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Old 09-22-2002, 02:34 AM   #1
classWizard
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Question setting up internet connection


I just bought a Wal-Mart machine with Mandrake 8.2 Linux preinstalled a couple of weeks ago-- my first experience with Linux. I need help setting up an internet connection. I live in a rural setting and I just got wireless broadband internet access two days ago. Basically this consists of a tower 7 miles away sending a signal to an antenna on my roof. I'm able to download about 375 kbps and upload about 56 kbps. The provider uses a PPPoE broadband connection. I installed a ethernet card in my Windows XP machine (which I'm using now) and got the connection working--it took awhile. I'd eventually like to get three machines sharing the broadband connection over a network: the Win XP machine, the Linux machine, and a Win 98 machine. Right now I'd settle for just getting the Linux machine to work with the provider's modem-- which is on my roof in close proximity to the antenna. Earlier tonight I unplugged the ethernet cable from the XP box and plugged in the Linux box, logged in as root, and tried to set up the internet connection. No luck. For one thing, DrakConf never offered a PPPoE option. The provider doesn't support Linux-- so I'm on my own. Win XP was able to do the setup without any special proprietary drivers from the provider. I'd really appreciate any advice you can give me.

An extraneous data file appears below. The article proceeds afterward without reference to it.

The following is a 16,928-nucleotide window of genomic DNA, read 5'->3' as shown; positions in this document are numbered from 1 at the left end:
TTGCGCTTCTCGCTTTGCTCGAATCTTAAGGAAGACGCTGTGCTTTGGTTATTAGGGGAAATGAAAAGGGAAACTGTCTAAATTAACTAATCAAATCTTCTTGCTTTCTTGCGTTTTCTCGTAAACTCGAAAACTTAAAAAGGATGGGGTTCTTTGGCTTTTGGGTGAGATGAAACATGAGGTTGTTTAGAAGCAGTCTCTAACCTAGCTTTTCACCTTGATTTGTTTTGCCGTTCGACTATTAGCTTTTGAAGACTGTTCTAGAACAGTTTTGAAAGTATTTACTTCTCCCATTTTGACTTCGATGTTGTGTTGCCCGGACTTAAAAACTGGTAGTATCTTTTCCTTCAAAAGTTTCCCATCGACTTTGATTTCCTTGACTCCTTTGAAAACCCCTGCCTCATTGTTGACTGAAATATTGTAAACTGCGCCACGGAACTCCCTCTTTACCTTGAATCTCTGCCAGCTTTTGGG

BTW the ethernet port is on the Linux system's motherboard and, yes, it is enabled in SETUP. When the Linux machine boots, after Linux starts to load, it pauses for a long time in the boot process and then finally says in red letters that the eth 0 device (something like that) failed and then continues on with the bootup.
Thanks again for any suggestions.
 
Old 09-23-2002, 02:17 AM   #2
bripage
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I have my nix box behind a router that does the PPPoE connection automatically. There is a way to have your XP machine act as a router and have it do dns for your nix and or other machines. Youll need a hub (yuck) or switch. If you do it this way... all you have to do is set up the NIC on the nix box to automatically dhcpcd everytime it starts up, thus getting an address from the XP box that is doing the PPPoE loggin for you.
 
Old 09-23-2002, 05:47 AM   #3
jburford
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As a newbie over the last year or so, this doesn't sound very easy -if you get no luck here, try posting in the hardware forum, but you may be a newbie swimmer diving into a deep pool.

The XP solution is almost certainly the easiest, as your provider will happily help with Windows, but LINUX is a much more elegant solution for routing and firewalls (and this is a 'NIX forum!). Persevere and best wishes!!!

Jim
 
Old 09-23-2002, 12:52 PM   #4